The Wild West of Yester-Year

Conestoga Wagon
By Rachel Kovaciny

When I was a kid, I thought “Conestoga” was a fancy word for “really big.” I figured if a pioneer was traveling westward in a small wagon, it just got called a wagon, but if it was a spacious, tall wagon, you called it a “Conestoga.” After all, my family called our small sedan simply “the car,” but we called the giant 1979 Mercury Grand Marquis that my grandpa gave us “the Mercury.” I thought that for wagons, like for cars, if it’s bigger and fancier, it gets a special name, right? Wrong. Well, mostly.

Conestoga wagons differ greatly from the wagons pioneers used to migrate out into the prairies and reach the west coast. Pioneers went west in ordinary farm wagons, or larger and sturdier versions sometimes called “western wagons” or “prairie schooners.” Put some curved wood over your wagon bed and spread canvas over the top, and you had all you needed to head west. In fact, you did not want to use a Conestoga wagon when you were moving west to start a farm or go prospecting. Why? Because Conestoga wagons were massive. On average, they were eighteen feet long, eleven feet tall, and four feet wide. You needed at least four medium-sized draft horses to pull it, and sometimes six. You would need eight or more of your typical farm horses, mules, or oxen to drag a Conestoga all the way to your new home. By comparison, a prairie schooner was only nine to eleven feet long and seven to nine feet tall. And that was a fine size, because you didn’t want your wagon loaded with more than one ton of your household goods and supplies, so you could use only two to six farm animals to pull it.

So, if a Conestoga wagon was no good for setting off for your new life in the West, what were they actually good for? Hauling freight. The Conestoga wagons were the semi-trucks of their day—they could handle up to six times as much as a standard farm wagon. These wagons were originally created to transport goods from Pennsylvania to Ohio, Virginia, and Maryland in the early 1700s. They got their name from the Conestoga Valley in Pennsylvania where they originated, so the name was not really a brand name so much as the name for a specific style of wagon. A few people used them for short migrations in that area after the American Revolution, but only because they were easy to get, not because they were well-suited to moving families.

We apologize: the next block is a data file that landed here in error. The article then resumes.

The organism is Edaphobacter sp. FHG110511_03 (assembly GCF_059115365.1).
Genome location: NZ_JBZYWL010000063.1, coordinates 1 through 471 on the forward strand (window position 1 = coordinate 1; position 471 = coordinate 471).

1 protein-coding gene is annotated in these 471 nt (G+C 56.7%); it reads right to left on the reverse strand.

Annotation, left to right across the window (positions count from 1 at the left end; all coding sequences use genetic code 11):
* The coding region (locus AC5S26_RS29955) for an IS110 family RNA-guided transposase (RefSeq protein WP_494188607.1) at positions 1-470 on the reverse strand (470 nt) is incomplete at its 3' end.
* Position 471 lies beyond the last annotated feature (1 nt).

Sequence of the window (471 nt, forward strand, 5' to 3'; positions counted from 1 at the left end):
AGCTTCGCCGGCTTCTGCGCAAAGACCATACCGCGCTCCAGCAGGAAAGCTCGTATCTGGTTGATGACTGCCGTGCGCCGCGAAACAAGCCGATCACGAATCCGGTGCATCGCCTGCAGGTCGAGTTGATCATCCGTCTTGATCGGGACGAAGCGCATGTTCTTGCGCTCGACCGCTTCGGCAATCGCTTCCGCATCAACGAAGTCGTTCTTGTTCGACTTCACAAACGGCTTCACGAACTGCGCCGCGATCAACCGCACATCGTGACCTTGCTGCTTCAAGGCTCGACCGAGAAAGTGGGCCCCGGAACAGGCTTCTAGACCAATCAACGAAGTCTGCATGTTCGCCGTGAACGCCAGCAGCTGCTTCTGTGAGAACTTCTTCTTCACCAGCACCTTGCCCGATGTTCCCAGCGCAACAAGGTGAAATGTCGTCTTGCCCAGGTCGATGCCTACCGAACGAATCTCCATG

Because Conestoga wagons hauled between three to six tons, they were sturdily constructed from heavy wood such as oak. Conestogas had a special wagon bed that curved up at each end so freight would not shift while going up and down steep grades. This gives a Conestoga a very distinctive shape, looking almost as if someone crossed a small sailing ship with a wagon. They were caulked with tar to prevent goods from getting wet and ruined while crossing rivers. A thick canvas top kept the load dry during storms.

Most Conestoga drivers did not ride in the wagons, but walked beside them, so they had a special brake that could be operated from outside the wagon, not sitting up inside it. They could lower the front and back ends to load and unload freight. Yes, a Conestoga wagon was made with the state-of-the-art technology of its day, every modern convenience for carrying things over long, rough roads. Beginning in the 1820s, freighters used Conestoga wagons to carry trade goods along the Santa Fe Trail between what are now Missouri and New Mexico. So, they got used in the opening of the American West, just not by pioneers. For a few decades, Conestoga wagons ruled the Santa Fe Trail, until newer, lighter freight wagons gradually replaced them. By the mid-1860s, new Conestoga wagons were no longer being made. The ones that remained were used for as long as they would hold together. Because they were so sturdily constructed, some Conestogas remained in use for seventy or more years!

There are quite a few museums across the country that have a real Conestoga wagon on display. In fact, I know first-hand just how huge a Conestoga wagon is because I got to see one when I visited the Zane Grey and National Road Museum in Zanesville, Ohio. Standing in the presence of a piece of history over two hundred years old, I felt tiny and awestruck. How much history had passed under that wagon’s giant wheels! Wheels almost as tall as I am, if you can believe that. But you don’t have to—I’ve got a picture to prove it!